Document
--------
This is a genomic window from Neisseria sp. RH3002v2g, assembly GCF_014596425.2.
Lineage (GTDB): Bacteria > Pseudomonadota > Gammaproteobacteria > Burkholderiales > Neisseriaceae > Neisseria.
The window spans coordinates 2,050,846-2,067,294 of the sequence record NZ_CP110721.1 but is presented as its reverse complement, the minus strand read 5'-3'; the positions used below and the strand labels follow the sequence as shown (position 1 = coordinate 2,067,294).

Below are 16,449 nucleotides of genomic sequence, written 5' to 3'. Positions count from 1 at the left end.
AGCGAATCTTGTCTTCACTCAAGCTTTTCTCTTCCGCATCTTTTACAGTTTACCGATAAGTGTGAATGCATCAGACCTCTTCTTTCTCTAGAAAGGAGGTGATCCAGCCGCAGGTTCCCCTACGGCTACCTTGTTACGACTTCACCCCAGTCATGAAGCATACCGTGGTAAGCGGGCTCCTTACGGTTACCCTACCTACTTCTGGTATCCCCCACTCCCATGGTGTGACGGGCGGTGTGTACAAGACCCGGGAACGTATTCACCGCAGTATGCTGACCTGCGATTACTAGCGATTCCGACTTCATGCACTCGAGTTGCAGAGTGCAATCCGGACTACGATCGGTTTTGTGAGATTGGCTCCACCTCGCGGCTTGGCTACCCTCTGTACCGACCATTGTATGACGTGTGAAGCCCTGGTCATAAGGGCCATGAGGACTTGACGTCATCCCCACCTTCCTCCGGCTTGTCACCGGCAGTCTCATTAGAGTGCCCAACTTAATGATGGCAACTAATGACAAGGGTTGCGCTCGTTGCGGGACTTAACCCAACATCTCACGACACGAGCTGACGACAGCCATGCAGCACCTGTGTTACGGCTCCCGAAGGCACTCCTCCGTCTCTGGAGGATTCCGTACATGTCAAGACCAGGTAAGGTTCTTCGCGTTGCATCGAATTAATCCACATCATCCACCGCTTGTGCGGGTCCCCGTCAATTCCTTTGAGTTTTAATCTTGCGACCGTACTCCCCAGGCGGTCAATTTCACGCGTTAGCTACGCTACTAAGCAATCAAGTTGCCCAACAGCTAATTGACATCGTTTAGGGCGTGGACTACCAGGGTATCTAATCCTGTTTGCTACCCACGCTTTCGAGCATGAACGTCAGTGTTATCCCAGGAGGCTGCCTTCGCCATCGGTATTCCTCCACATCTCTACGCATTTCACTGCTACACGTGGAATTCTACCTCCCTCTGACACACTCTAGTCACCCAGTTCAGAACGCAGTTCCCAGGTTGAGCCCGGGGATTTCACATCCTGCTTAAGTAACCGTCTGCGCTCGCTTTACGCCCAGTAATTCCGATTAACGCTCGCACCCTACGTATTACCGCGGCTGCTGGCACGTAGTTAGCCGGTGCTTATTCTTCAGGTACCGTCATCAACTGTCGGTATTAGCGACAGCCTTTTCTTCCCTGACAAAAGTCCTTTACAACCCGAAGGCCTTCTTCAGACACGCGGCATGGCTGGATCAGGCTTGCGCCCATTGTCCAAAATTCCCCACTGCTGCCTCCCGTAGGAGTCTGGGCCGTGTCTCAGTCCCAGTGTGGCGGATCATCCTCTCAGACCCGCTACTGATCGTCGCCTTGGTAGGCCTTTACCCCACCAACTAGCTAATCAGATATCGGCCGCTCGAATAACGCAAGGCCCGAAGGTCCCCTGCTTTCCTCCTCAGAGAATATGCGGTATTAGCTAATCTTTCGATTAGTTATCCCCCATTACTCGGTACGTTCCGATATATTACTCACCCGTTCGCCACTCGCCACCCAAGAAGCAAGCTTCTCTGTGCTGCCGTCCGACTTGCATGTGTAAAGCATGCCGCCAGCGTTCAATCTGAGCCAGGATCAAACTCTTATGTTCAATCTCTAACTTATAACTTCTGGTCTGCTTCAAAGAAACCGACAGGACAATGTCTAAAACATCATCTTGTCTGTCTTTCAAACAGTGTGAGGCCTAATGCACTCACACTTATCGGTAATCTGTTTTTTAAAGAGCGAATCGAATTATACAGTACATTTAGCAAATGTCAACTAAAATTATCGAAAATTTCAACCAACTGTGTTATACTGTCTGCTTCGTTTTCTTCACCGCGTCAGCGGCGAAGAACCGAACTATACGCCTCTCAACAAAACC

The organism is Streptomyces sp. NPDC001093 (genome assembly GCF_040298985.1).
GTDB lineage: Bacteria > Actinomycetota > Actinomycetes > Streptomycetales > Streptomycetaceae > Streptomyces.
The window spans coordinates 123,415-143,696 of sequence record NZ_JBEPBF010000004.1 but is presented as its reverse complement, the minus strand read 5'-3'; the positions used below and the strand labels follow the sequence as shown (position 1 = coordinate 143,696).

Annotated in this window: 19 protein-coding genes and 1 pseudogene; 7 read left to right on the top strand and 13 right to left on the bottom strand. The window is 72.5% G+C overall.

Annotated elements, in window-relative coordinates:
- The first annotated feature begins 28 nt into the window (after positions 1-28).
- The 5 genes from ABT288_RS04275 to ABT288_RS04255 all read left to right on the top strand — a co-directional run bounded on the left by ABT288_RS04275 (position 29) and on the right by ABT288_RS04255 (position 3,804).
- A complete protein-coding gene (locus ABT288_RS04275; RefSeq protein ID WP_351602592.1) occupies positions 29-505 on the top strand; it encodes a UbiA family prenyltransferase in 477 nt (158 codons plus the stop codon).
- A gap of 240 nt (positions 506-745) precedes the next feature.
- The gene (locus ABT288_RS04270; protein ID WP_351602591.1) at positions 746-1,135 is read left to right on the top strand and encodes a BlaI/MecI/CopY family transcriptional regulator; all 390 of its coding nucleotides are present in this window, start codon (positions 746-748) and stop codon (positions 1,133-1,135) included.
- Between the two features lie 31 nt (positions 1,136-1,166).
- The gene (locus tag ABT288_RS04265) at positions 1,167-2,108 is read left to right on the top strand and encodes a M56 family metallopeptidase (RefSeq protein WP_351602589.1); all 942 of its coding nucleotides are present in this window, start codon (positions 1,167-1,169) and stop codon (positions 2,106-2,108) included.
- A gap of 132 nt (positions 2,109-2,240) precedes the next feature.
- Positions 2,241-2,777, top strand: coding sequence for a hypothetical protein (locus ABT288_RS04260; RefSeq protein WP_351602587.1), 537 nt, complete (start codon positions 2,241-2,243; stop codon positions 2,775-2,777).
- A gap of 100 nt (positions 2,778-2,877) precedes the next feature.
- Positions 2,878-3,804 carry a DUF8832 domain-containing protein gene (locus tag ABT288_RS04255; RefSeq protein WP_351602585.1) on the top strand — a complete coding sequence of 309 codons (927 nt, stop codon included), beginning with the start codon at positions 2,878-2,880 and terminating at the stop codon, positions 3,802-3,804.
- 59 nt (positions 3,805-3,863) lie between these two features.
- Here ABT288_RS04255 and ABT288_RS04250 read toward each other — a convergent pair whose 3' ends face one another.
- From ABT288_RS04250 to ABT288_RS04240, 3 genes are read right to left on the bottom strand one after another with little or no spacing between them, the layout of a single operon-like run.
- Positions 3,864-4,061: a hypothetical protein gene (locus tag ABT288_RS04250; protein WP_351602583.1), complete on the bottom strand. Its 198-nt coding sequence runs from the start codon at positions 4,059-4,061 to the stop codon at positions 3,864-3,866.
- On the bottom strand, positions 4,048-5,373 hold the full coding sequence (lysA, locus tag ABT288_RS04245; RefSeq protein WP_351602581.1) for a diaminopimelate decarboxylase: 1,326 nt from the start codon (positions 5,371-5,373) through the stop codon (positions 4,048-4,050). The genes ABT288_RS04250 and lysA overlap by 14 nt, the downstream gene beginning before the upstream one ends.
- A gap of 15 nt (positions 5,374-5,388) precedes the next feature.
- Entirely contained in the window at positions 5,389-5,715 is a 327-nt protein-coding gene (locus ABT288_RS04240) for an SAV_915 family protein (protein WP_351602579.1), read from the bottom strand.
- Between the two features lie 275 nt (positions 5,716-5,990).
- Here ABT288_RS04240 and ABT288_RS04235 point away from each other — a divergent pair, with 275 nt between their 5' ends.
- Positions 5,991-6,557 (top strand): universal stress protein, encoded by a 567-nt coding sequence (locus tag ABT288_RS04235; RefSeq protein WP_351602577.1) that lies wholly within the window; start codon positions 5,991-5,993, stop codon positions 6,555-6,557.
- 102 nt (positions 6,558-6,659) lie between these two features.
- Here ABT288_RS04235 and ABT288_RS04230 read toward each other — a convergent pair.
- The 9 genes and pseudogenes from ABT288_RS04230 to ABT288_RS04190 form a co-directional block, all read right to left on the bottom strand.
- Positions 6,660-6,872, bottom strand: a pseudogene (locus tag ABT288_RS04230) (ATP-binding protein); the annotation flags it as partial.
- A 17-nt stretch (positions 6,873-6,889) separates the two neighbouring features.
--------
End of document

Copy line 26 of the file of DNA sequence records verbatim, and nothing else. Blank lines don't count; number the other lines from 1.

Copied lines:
- On the bottom strand, positions 4,048-5,373 hold the full coding sequence (lysA, locus tag ABT288_RS04245; RefSeq protein WP_351602581.1) for a diaminopimelate decarboxylase: 1,326 nt from the start codon (positions 5,371-5,373) through the stop codon (positions 4,048-4,050). The genes ABT288_RS04250 and lysA overlap by 14 nt, the downstream gene beginning before the upstream one ends.